One complicating factor: Ranking employees in order of who you can least afford to lose isn't the same as ranking them in order of performance or value. This is your list of who you need most to keep the joint running (to turn a phrase).
If the economic outlook doesn't get too bad, you'll be able to keep your high-value employees, too. But if the bottom falls out, many of them may have to go.
The question to ask yourself: How do you know which is which? Here's what the answer probably isn't: Your management team will tell you.
Oh, they'll have valuable insights on the subject, and if they're truly a team, their insights will mesh instead of becoming a source of conflict. But they all suffer the same, insurmountable handicap: They're managers, which means their view of how work actually gets done is obstructed by all of the employees who, for one reason or another, want to block that view.
If you want to know which members of the IT staff must be kept -- and, for that matter, which ones are the most valuable to the organization -- you need to talk with staff-level employees both inside and outside IT.
Just ask. "Other than yourself," you might phrase the query, "who in IT is most important when it comes to keeping the lights on?"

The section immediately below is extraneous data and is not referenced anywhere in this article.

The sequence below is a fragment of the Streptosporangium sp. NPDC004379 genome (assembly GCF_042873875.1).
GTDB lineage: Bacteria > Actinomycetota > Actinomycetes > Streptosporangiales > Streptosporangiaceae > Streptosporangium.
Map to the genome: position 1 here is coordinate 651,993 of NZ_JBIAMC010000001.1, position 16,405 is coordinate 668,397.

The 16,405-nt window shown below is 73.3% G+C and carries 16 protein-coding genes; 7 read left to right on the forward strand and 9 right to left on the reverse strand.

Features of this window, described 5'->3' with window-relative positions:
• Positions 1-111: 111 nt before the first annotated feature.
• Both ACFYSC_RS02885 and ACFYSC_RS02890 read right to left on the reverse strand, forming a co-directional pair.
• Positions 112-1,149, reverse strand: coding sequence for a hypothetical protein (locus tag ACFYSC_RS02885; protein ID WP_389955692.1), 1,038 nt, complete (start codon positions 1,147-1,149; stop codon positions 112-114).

If you really want to have fun, compare your managers' list to the one you develop by asking employees.
IT survival tip No. 3: Manuever the budget
There's a set of numbers every CIO should have at his or her fingertips. That's the breakdown of the IT budget between discretionary and nondiscretionary spending.
Nondiscretionary spending is everything you can't stop paying for if the business is going to continue to operate. It includes the data center, networks, and everything required to run them. It includes software maintenance. It includes recurring license fees. It includes whatever you spend to be compliant with all applicable regulations.
And it includes the cost of the skeleton crew you need to handle these commitments.
Discretionary spending is just about everything else: what you spend for moves/adds/changes (in TECAP land, business managers will have to hold off moving employees around), small software enhancements, most major application-related projects (while there are no IT projects, there are lots of endeavors that need information technology), build-outs of branch offices (if the business can afford to open a branch office, the Crash hasn't affected it enough for you to haul out your TECAP), and probably a good chunk of information security.